The Activities of the Straub Brothers in Hungary – field research
Researchers from the Straub project, Ingeborg Schemper and Julia Strobl (Vienna, Austria), Valentina Pavlič and Saša Dolinšek (Slovenia), and Martina Ožanić and Martina Wolff Zubović (Croatia), visited the parish churches in Szécsisziget and Egervar and the Franciscan church in Nagykanisza on 25 September. The objective of the field research was to get acquainted with the work of the Straub brothers in Hungary, which belonged to the same cultural entity in the eighteenth century, and to query existing attributions, mostly taken from already existing literature. Although the high altar in the Szécsisziget parish church was attributed to the workshop of Philipp Jakob Straub during a joint discussion, stylistic analysis revealed that the sculptures show only echoes of his design features, suggesting further archival research.
In the Franciscan church in Nagykanisza, Valentina Pavlič gave a presentation to the project participants about the works of Joseph Straub in that church, sculptures of St John of Nepomuk and St. Florian, and about the side altars. On the high altar of the Egervar parish church, in a monumental tabernacle, there are copies of the sculptures of St Roch and St Sebastian attributed to Philipp Jakob Straub, whose originals are in the Museum of Fine Arts in Budapest. During the stylistic analysis of the altar as a whole, there was an interesting discussion about the provenance of the sculptures whose quality of workmanship surpasses that of the altar and "does not fit in" with its iconographic program. The pastor, who was most attentive, informed us about the church’s history, donors and later renovations.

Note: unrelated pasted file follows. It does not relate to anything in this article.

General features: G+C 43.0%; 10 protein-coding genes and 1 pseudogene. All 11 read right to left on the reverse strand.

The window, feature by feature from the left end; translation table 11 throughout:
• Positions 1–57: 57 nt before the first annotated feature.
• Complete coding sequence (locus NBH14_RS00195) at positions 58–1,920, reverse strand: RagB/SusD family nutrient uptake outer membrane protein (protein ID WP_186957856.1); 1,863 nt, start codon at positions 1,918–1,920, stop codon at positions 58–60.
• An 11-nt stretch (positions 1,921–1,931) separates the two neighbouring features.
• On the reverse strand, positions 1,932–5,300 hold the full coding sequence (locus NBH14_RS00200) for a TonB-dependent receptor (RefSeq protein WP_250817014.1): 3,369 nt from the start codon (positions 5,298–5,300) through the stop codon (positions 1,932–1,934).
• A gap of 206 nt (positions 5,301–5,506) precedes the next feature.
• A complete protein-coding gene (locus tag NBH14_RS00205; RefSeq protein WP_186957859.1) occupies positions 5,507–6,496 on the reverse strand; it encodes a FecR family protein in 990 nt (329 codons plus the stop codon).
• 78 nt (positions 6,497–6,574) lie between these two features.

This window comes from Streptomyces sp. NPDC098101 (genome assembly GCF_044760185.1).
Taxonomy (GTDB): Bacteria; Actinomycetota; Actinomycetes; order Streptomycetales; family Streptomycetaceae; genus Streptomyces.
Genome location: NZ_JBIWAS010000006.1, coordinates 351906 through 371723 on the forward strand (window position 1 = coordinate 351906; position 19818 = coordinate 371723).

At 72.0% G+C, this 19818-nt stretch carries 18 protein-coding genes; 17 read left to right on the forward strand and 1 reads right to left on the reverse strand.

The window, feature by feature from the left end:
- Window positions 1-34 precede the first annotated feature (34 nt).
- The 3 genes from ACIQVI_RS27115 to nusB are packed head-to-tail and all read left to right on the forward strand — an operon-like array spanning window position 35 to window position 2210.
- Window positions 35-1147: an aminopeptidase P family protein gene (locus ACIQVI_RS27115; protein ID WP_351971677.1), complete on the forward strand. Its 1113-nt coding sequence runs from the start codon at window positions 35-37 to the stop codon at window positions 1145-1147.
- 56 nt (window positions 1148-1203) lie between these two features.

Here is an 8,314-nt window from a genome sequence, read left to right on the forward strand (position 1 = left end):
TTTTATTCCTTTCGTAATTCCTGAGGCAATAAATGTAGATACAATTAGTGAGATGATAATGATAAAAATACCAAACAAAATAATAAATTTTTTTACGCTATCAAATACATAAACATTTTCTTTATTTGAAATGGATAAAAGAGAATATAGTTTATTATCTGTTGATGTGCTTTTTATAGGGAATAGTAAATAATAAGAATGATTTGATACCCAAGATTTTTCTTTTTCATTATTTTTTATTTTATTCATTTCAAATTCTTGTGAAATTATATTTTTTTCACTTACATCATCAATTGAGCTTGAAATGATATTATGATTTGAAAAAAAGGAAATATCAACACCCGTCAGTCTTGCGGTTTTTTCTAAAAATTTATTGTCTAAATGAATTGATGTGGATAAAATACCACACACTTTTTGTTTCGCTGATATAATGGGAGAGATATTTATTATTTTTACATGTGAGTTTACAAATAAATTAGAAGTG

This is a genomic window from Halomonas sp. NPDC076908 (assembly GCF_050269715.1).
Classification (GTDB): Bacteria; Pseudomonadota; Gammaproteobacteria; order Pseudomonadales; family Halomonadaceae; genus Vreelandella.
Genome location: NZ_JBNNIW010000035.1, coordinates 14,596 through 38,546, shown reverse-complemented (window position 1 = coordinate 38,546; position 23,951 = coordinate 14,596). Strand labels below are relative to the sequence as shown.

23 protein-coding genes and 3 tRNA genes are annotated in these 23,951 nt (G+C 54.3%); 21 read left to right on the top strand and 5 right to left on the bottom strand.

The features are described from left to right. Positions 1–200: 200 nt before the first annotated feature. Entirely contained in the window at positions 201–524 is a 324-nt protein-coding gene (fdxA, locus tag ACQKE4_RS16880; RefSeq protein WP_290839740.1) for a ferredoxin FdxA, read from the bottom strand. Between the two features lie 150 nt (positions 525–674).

Looking for further information about the sculptures led us to Budapest, to the Museum of Fine Arts, which we visited next day. We were greeted by the collection curator Zsuzsanna Boda and Anna Jávor, an expert on the Baroque art of Hungary. Our colleagues were most understanding and showed us the museum despite the ongoing work on its renovation. The original sculptures were specially exhibited for the needs of the working group, followed by a discussion of their provenance, the time of their placement on the high altar, the exact date of their arrival in the museum and their stylistic features. It was concluded that further research into archival sources is necessary, especially the archives of the noble family that had commissioned the altar.
The field study ended in a meeting of the working group at which the conclusions were summarised and following events planned.